Sperm whale found dead in Nova Scotia had swallowed 150 kg of fishing gear

HALIFAX — A sperm whale that washed ashore this month in Nova Scotia starved to death after consuming 150 kilograms of fishing gear, the Marine Animal Response Society said Friday.

The executive director of the conservation group said the 14-metre-long whale weighing more than 28 tonnes was spotted looking unwell off a rocky beach on the west side of Cape Breton on Nov. 4.

“Seeing the sperm whale so close to shore and so thin are some really concerning signs,” Tonya Wimmer said in an interview Friday.

She said the following day it was reported that the whale appeared to have died near the shore in Craigmore, near Judique in Cape Breton.

The Canadian Wildlife Health Cooperative and members of the provincial Natural Resources and Renewables Department performed a necropsy on Nov. 10 and found the whale's stomach contained 150 kilograms of fishing gear such as packaging, ropes, nets and gloves.

“We found a bit of gear, and then it kept going and it kept going. We realized the full extent of what we were seeing was horrific,” Wimmer said.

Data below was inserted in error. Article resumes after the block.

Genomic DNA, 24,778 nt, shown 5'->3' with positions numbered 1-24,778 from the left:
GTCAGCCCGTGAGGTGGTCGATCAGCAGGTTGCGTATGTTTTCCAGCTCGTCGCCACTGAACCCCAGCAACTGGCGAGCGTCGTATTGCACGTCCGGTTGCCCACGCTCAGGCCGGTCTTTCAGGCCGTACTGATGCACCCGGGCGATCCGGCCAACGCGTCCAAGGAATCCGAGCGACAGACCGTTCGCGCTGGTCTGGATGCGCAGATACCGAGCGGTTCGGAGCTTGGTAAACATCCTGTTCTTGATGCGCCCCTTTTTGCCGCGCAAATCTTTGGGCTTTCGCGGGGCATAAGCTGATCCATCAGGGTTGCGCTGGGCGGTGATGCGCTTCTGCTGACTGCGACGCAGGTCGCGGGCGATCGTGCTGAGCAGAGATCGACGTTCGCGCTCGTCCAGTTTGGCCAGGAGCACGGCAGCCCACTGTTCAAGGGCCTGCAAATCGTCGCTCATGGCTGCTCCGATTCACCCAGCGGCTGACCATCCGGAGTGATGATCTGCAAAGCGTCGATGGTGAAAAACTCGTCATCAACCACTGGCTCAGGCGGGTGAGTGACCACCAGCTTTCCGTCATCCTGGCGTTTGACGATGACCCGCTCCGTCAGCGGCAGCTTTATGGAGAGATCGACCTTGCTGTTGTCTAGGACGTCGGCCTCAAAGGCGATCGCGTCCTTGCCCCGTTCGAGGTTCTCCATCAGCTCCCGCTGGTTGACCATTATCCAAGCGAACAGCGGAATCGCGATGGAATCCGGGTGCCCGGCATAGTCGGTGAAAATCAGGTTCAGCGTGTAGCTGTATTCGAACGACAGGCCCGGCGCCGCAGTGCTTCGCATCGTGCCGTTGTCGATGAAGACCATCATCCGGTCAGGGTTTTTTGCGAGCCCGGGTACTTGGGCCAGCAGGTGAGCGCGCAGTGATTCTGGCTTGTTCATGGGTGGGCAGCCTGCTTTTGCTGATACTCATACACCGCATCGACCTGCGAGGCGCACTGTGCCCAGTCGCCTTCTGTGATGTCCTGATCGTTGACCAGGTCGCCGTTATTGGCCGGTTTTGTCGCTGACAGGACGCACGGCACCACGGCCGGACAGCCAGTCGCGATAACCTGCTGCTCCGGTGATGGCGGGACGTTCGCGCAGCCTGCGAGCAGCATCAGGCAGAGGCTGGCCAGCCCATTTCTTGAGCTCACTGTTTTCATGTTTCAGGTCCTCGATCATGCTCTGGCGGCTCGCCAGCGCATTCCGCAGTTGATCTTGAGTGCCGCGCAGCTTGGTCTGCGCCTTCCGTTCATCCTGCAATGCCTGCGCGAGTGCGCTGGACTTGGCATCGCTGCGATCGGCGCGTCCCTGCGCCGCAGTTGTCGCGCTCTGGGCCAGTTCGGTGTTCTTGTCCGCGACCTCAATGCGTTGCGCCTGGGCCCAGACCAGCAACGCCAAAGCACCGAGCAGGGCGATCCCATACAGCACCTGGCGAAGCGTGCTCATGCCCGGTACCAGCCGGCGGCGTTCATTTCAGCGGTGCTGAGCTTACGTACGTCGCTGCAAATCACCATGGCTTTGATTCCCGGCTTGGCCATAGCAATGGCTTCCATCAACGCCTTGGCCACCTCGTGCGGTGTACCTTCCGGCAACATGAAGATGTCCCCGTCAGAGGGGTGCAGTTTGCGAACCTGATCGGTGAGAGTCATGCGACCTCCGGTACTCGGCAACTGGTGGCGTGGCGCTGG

Sperm whales eat by diving deep down to feed on squid and fish. They use their mouths like a vacuum and take in whatever is on the ocean floor, Wimmer said. This means they are at risk of consuming all kinds of unnatural objects that have sunk.

Because of how they eat, Wimmer said it's not uncommon to see sperm whales with plastic and gear in their stomach. She said, however, that the amount of debris extracted from the whale exceeds anything she's seen before.

If a whale's stomach is filled with gear, she said it interferes with the normal consumption of food and causes blockages so food can't be consumed and digested properly. This can lead to starvation.

“This would have been an incredibly horrific way, and a traumatic way for this animal to slowly die,” she said.

It's unclear where the gear came from or what it was used for, Wimmer said, but the grim finding is a reminder of how deadly discarded equipment and garbage can be for marine mammals.

“It’s not a blame game. It’s not any particular industry or person that would have done this, but collectively we have to take responsibility," she said.

This report by The Canadian Press was first published Nov. 18, 2022.

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This story was produced with the financial assistance of the Meta and Canadian Press News Fellowship.

Lyndsay Armstrong, The Canadian Press